The Rebel Prince
She thinks he is simply out of this world.
Little does she know just how right she is…
Practical, sensible science teacher Serenity Woodson is on a mission to prove her beloved aunt Tildy’s new friend is not a prince from another galaxy, as he so boldly claims. I mean really. Extraterrestrials on earth? Please. The man is a con artist, plain and simple, out to steal Tildy’s priceless necklace. But what turns out to be far more alarming is what he actually does succeed in stealing–Seri’s heart.
The thing is, Seri is right. Adventurous Prince Carch Sunstryker’s mission is in fact to retrieve the precious necklace that his grandfather foolishly left in the care of an earth woman, and return it to his home planet. If he doesn’t succeed, his whole family will die. But when the necklace disappears for real, he and Seri are forced to work together to find it. And the closer they get, the more the earth moves for both of them….
“Didn’t find a choice you like?” a deep voice said from behind her.
Startled, she swung around to see a tall figure sprawled negligently on the carved wooden garden bench in the middle of the courtyard, observing her.
And it was decidedly not Aunt Tildy.
Seri swallowed a gasp of surprise…then a gasp of something quite different.
Good grief. This male was—objectively speaking—gorgeous. Nothing like the dull, insipid specimens in college.
Tan and broad-shouldered, his body was muscular, his face lean, expressive and angular, with a definite air of authority. Hair the color of gold dust was just a little too long to be truly civilized. And his smile…the only way to describe it was knowing. She didn’t usually go in for blond men, but this one… Lord, can you say “bad boy?”
“I–I, um…” Had he asked her a question?
That knowing smile curved up ever so slightly. “I take it you’re not looking for love?”
“I—“ She straightened. “Excuse me?”
He rose to his feet in a lithe movement that seemed to make the air around him shimmer. “The doorbells.”
“Oh,” she said, squinting at the odd optical illusion. But it had vanished. Strange.
He gazed at her expectantly.
Right. The doorbells. She forced herself to look at them, struggling to gather her badly scattered wits. Something about this man rattled her to the core. A feeling… No, she didn’t do feelings. An aura, then… God, even worse.
“What can I say?” She managed a weak laugh and glanced back at him, startled to find he was standing right behind her. “There are never enough choices.”
His smile curved even more. “Never the right one,” he agreed, tilting his head. “I’ll bet I can guess, though.”
“Oh, really?” At the moment she wasn’t even sure she knew what the right one would be.
Her breath stalled as he reached for her—that is, past her, and opened the door to the Second Sun.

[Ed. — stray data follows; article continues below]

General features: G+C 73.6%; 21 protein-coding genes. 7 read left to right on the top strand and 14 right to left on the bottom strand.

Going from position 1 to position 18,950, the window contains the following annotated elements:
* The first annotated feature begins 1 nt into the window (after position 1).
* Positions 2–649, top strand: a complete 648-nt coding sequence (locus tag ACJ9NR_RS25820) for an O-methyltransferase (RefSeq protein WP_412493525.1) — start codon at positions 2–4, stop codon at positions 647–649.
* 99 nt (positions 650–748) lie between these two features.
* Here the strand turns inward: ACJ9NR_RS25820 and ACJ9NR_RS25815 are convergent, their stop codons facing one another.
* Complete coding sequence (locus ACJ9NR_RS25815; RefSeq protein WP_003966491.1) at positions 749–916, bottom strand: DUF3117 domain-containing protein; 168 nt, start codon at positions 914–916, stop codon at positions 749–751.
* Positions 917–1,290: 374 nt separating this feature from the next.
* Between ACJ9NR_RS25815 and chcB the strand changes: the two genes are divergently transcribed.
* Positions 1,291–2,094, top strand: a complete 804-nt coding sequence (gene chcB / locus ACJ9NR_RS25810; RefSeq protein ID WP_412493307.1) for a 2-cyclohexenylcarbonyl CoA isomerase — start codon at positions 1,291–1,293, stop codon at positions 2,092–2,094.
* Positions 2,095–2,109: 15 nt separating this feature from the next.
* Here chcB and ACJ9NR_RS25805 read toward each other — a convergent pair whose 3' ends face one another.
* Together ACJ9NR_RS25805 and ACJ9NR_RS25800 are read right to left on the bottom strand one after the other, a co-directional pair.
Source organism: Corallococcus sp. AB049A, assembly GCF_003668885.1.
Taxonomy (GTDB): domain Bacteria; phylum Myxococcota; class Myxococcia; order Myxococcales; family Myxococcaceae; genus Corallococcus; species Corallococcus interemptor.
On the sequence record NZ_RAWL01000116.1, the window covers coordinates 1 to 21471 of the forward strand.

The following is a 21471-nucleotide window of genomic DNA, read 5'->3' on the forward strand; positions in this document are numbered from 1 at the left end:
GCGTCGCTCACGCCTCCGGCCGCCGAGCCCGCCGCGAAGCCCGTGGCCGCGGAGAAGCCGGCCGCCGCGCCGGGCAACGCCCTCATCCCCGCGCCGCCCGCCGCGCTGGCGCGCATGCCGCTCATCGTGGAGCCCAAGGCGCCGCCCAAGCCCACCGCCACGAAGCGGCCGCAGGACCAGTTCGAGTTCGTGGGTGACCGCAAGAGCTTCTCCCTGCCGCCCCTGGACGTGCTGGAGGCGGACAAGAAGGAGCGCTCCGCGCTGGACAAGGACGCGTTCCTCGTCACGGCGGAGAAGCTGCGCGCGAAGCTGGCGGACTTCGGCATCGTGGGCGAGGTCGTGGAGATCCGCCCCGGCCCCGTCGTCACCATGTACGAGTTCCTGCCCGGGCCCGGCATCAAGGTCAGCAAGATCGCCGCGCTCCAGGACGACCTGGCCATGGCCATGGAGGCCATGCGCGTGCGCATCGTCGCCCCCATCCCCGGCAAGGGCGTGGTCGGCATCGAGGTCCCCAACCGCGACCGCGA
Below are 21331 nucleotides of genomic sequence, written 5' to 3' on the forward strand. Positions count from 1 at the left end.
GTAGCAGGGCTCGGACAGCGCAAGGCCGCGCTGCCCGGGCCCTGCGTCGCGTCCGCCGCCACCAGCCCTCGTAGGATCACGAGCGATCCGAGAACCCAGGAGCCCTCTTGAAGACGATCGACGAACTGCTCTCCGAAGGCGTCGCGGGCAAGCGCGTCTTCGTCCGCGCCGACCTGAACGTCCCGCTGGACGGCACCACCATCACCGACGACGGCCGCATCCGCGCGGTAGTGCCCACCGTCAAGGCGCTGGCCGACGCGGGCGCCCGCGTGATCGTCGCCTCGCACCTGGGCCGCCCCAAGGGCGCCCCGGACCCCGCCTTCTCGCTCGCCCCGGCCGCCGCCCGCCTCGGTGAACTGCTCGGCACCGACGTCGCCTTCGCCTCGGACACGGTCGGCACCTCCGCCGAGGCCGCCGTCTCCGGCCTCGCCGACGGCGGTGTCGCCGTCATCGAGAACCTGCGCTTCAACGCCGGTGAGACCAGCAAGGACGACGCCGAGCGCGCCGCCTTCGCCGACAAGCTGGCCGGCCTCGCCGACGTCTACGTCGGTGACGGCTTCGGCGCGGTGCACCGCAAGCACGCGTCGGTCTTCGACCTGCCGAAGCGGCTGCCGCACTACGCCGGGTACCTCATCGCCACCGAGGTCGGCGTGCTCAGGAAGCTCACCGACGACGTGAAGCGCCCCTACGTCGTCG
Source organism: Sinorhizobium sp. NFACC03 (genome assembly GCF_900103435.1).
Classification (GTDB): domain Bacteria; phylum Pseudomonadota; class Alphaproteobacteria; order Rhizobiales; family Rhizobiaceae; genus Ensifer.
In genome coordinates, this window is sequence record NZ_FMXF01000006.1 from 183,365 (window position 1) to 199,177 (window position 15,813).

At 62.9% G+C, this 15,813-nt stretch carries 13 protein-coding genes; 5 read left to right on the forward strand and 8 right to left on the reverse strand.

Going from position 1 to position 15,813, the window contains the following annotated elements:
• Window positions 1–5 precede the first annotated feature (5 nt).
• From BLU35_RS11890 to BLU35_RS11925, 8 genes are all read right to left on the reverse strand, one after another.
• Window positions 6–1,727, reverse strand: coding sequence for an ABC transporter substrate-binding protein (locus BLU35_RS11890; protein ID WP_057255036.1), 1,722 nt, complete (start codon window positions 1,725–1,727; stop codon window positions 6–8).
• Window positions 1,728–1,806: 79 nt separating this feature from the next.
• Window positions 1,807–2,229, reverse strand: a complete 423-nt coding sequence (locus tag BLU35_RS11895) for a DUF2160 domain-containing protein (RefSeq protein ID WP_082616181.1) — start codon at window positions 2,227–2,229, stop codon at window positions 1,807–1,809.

“You came for a reading? Tildy isn’t here at the moment, but I’ll do one for you.” Then, as though he were a mind-reader instead of a tarot card reader, he added, “I can tell you all sorts of things you didn’t know.”
“I… I’m not–” she stammered like an idiot, taking in the unlocked door with an inkling of suspicion. “You work here?”
“Not exactly.” He motioned her in first, and she fully intended to refuse, but strangely, when he put his fingers lightly on the small of her back, a tingle shivered through her whole body and in that dizzy sensation she completely forgot her objections to being alone with him.
He followed her inside. “I pitch in whenever Tildy needs a hand. I own the bookstore.” He jabbed a thumb at the Old World Rare and Antique Bookstore on the street side of the courtyard. “But I have a manager to watch things for me. Carch Sunstryker,” he introduced himself with a disarming smile, “at your service.”
She was still recovering from that touch on her back, so when he extended his hand she really didn’t want to risk touching him a second time, but for some reason her body was not obeying her today.
She put her hand in his, and was saying, “Seri Woodson,” when sure enough that tingly sensation quivered straight through her again, knocking the polite, “Nice to meet you,” right out of her mouth and leaving her more than a bit shaken. And stirred, too, for that matter.
“Ah,” he said, giving her another bone-melting smile. “Serenity June. Tildy’s niece.”
She didn’t know what was happening to her, but whatever it was, she didn’t care for it. With a concerted effort, she withdrew her hand from his before she did something monumentally stupid. Like melt in a puddle at his feet.
This was ridiculous. She didn’t do simpering, eyelash-batting female. She didn’t do men, for crying out loud. Remember the college experiments!
“Just Seri,” she corrected briskly, and tucked her hands under her armpits, safely out of danger. “Any idea when my aunt will be back?”
For a moment he gazed at her with that annoyingly knowing smile on his perfectly sculpted lips, then he pursed them as though trying to decide…lord knew what.
“Soon,” he finally said. “But for now—“ he swept his hand toward the back room where Tildy’s tarot table was set up behind a theatrical black velvet curtain. “Shall we?”
A drift of alarm sifted through her. “Shall we what?”
He just smiled.